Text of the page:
Dear Mr. Marketer:Instead of interrupting me with mobile ads, how about focusing your energy on detecting needs I have right now and offering your assistance (or savings) before I have to search for it? that would be great, thanks.Detecting and meeting “latent demand” in non-interruptive ways is (I think) a big part of the future of mobile marketing. This is why I think Twitter + Apple (or something similar) wins the next round.Technically speaking, there’s no reason we can’t be doing this type of needs-based mobile marketing right now, as my recent blog post explains:…Of course, the biggest challenge to this or any sort of targeted marketing is privacy, aka the creepy factor. Do I want merchants and brands monitoring my every move? (alert: they already do)I think the creepy factor can be mitigated through better mobile app (or OS) settings. For example, I would like to edit my opt-in and notification methods with precision – block spammy vendors, change alert settings, send me a daily email, etc.Even with better controls, though, will people allow themselves to be monitored in exchange for real-time offers – especially on mobile? I think they will. Because many companies do, in fact, add value in my life. And this type of mobile marketing makes my life easier, saves me time and might even save me money. As long as I remain in control, let’s play!Text ads would work great for this type of marketing, btw.What do you think about this?

    1. ShanaC

      A) No one actually touches the settingsB) There is still space and time for awesome formats to happen on mobile – right now the bar on the bottom style is closer to a search ad stuck into a display ad. And it is ugly and it sucks. I do think that depending on the evolution of mobile we will get more awesome ads (ala the ones in vogue type of awesome, where they are beautiful to look at)C) Latent demand is going to be extremely difficult on a mobile phone – I mean functionally there is no great way to know that in .5 seconds I am going to be looking for food, and then it will be either pizza or udon, so which one should I get an ad served for again?

      1. Vernon Niven

        Thank you for your response. Some comments:A) good point.B) sure hope so. I’d love to see more beauty & creativity on mobile. As long as it doesn’t interrupt something important I’m doing right now. Flipboard seems to be moving in that direction.C) respectfully disagree. This is very doable today. Marketers are just not taking advantage of available technology to listen, detect and respond to latent (unmet) demand expressed in social media.Every day in the US, millions of people declare their explicit needs, wants and desires in social media for a wide variety of products and services. Almost none of these needs are heard, much less addressed, by merchants and brands today.Very few marketers understand that this latent (unmet) demand can be detected in real time with really good precision for almost any market or type of product – as long as people talk about it online. My company does this for brands right now.My point is that if we can detect latent mobile demand in real time (and we can in social media), then we don’t have to predict what someone wants in order to deliver the right ad (this is a very push-oriented display advertising POV). Instead, we just need to match the need detected with a relevant message/offer and deliver it to the person in need – within a few seconds if possible. Sounds more like search engine marketing, doesn’t it?Using this detect-and-respond method, a precisely-targeted Papa John’s offer can be delivered to a hungry consumer seconds after she tweets her desire for pizza.By the way, this exact behavior (People declaring their desire for pizza) is exhibited by thousands of people every hour. We track that one.Other types of latent demand that can be detected and responded to in the same way include questions, complaints and opinions.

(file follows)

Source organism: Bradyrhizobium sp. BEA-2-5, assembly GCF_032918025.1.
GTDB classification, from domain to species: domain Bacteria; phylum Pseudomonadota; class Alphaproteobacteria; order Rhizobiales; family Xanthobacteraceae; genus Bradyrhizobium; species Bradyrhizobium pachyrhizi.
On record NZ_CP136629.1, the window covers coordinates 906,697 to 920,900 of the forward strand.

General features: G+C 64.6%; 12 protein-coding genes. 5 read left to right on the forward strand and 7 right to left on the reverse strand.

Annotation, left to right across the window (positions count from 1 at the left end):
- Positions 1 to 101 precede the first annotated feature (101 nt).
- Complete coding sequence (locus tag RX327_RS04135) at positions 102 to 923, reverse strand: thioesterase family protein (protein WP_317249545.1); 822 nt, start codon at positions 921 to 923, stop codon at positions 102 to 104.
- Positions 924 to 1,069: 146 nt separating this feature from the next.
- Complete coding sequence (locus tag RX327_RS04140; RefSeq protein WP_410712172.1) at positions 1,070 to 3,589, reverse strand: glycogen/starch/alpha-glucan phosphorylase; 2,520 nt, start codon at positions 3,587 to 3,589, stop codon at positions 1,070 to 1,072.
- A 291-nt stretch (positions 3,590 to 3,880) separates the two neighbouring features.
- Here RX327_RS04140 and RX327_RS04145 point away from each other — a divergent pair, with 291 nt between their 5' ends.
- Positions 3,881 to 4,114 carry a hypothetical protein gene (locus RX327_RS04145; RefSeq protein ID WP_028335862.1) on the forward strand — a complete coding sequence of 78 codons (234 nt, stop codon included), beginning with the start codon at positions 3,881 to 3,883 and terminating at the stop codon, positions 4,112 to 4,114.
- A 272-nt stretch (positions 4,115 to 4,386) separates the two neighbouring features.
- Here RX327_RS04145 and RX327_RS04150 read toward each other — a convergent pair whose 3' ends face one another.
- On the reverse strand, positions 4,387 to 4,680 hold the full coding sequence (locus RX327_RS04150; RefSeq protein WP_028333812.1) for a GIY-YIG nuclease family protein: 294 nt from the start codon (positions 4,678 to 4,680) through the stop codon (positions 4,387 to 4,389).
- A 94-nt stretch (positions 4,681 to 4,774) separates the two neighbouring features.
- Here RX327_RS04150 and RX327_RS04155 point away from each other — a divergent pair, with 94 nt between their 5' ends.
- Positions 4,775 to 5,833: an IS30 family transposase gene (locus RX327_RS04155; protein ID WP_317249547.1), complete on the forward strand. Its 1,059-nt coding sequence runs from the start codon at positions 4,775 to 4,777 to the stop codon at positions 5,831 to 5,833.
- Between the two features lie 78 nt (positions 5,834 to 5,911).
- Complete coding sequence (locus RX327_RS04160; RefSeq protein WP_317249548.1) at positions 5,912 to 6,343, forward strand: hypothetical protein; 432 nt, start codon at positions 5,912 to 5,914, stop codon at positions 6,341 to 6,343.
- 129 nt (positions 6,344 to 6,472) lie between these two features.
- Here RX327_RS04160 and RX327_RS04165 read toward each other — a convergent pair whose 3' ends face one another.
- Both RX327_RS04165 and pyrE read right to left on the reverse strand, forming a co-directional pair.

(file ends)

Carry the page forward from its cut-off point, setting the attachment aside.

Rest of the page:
1. Timothy Meade

          One of the most interesting marketing ideas I’ve seen in a long time, wow. It looks like you are feeding the ads back silently, versus replying to the Tweet or other positing, though that is hard to tell from your website.My experience is that people don’t understand “re-targeting” think it’s a magic way to identify leads or consumers interested in a product, and as a result deluge me with an ad for something that was a passing interest.As Shana said, if I say I want something to eat I’ll probably have something in mind, pushing the Dominoes ad to me three hours later doesn’t make sense.If I look at a product it might be a longer term decision or purchase I”m making (I’ve been researching Samsung TVs for over a year, if you use Disqus as a data source you might assume showing me an ad everyday would change my intention to buy that product. In reality I’m waiting until I move into my new apartment, I’m waiting until I see I price I like and decide on an exact screen size and model. And really, if I have said I want a Samsung TV explicitly, why are both Amazon and Best Buy repeatedly showing me LGs?)Can I query you with something like my disqus id and get back a list of intentions?